During Republican Tony Bennett’s tenure as state schools chief, Indiana became the poster child for school choice.
But with Bennett’s surprising election loss to Democrat Glenda Ritz this month, the future of charter schools and private-school vouchers is murkier.
After his loss, Bennett told the trade publication Education Week that Ritz could make it onerous for private schools and privately run charter schools to operate in Indiana—thereby curbing their growth.
In her campaign, Ritz accused Bennett of privatizing public education—and her convincing victory suggests that many Hoosiers agree.
Ritz opposes vouchers outright and has said there are too many underperforming charter schools. But in an interview this month, she indicated that dealing with charters and vouchers is a notch or two down on her priority list.
“I’d have to actually look at the law to see what kind of oversight my office has when charter schools are sponsored by other entities,” Ritz said in a Nov. 14 interview. “I want to work with the charter groups that are happening now and actually have some good dialogue.”
On vouchers, she reiterated her standard position—“I’m for public dollars going to public schools”—but declined to comment further until after the Indiana Supreme Court rules on the constitutionality of the program.
The court heard arguments Nov. 21 in a case brought against the law by the Indiana State Teachers Association. Ritz, whose campaign against Bennett was endorsed and funded by the teachers’ union, was until this month a co-plaintiff in that suit.
Organizations that run either charter schools or private schools in Indiana say they don’t expect Ritz to be able to make significant changes to the rules under which they operate. But they are keeping close tabs on the situation.
“We’re just keeping our eyes on it and are optimistic that a lot of the work Mr. Bennett and others have done doesn’t get undone,” said Kristoffer Haines, vice president of national development for Rocketship Education, a California-based charter school network that plans to open eight charter schools in the Indianapolis area beginning in 2015.
“We use Indiana as a point of reference for the direction that we would hope other states would [pursue],” Haines added.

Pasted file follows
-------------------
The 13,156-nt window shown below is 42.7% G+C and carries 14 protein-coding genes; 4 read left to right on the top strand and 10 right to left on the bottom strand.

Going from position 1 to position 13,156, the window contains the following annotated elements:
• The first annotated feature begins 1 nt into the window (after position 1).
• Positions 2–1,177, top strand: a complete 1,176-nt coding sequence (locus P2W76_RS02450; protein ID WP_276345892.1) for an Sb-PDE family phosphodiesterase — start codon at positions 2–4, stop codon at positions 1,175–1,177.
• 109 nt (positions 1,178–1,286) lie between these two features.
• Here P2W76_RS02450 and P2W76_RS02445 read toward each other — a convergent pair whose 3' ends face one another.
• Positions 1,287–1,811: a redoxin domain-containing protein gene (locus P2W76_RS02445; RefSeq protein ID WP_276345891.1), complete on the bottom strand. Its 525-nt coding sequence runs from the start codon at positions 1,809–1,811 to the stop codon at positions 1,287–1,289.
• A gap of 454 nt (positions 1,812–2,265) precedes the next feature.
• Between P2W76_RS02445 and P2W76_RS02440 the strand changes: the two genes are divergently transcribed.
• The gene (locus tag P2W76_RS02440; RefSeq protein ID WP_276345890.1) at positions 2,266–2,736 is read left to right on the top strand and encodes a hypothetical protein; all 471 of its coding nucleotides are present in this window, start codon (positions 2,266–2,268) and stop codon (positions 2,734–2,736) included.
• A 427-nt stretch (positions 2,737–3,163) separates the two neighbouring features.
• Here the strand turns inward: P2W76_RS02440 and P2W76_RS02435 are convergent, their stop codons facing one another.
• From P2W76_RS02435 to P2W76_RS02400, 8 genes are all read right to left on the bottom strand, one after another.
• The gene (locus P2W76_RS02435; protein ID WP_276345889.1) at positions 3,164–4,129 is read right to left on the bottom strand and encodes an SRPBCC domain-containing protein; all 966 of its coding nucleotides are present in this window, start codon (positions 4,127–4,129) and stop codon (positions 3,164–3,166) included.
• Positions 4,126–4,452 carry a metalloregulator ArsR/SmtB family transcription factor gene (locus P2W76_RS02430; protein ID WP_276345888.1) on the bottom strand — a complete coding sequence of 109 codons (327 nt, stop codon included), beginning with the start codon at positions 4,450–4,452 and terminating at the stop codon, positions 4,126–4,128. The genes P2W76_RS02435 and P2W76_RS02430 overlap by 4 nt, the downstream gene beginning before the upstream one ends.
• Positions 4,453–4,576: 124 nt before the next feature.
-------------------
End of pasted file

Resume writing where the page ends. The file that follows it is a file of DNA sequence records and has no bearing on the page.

Rocketship received approval for its charters from the Indiana Charter School Board, which was created by the Legislature in 2011 and has been approving new charters in much larger batches than any other charter school authorizer has ever done before.
Other parties that can authorize charter schools are the mayor of Indianapolis and Ball State University, as well as any local school district. Many education observers expect Purdue University, once Gov. Mitch Daniels becomes its president in January, to also begin to approve charter schools.
But Ritz said she does not like the board—which is independent from the Indiana Department of Education—because she prefers local organizations approving charter schools for their own communities.
“I am in support of local charters,” Ritz said. But, she added, “I am not a proponent of the Indiana charter board and the establishment of that, because those are not local charters. Those are state-driven charters.”
Upon taking office in January, Ritz will be able to give Democrats a 4-3 majority on the Indiana Charter School Board by replacing Bennett’s appointee to the board.
The other six board members are split evenly between Republicans and Democrats because each party caucus in the House and Senate appoints one member and the governor appoints two members, but must pick both a Democrat and a Republican.
However, since there are many pro-charter Democrats, it would not be hard for Gov.-elect Mike Pence, a Republican, to appoint two charter advocates to the board to counter changes Ritz wants to make.
Local charter school advocates say they’re not worried about Ritz slowing down the expansion of charter schools because, even if she does have an influence on the Indiana Charter School Board, there are still other places charter schools can go to win approval for new schools.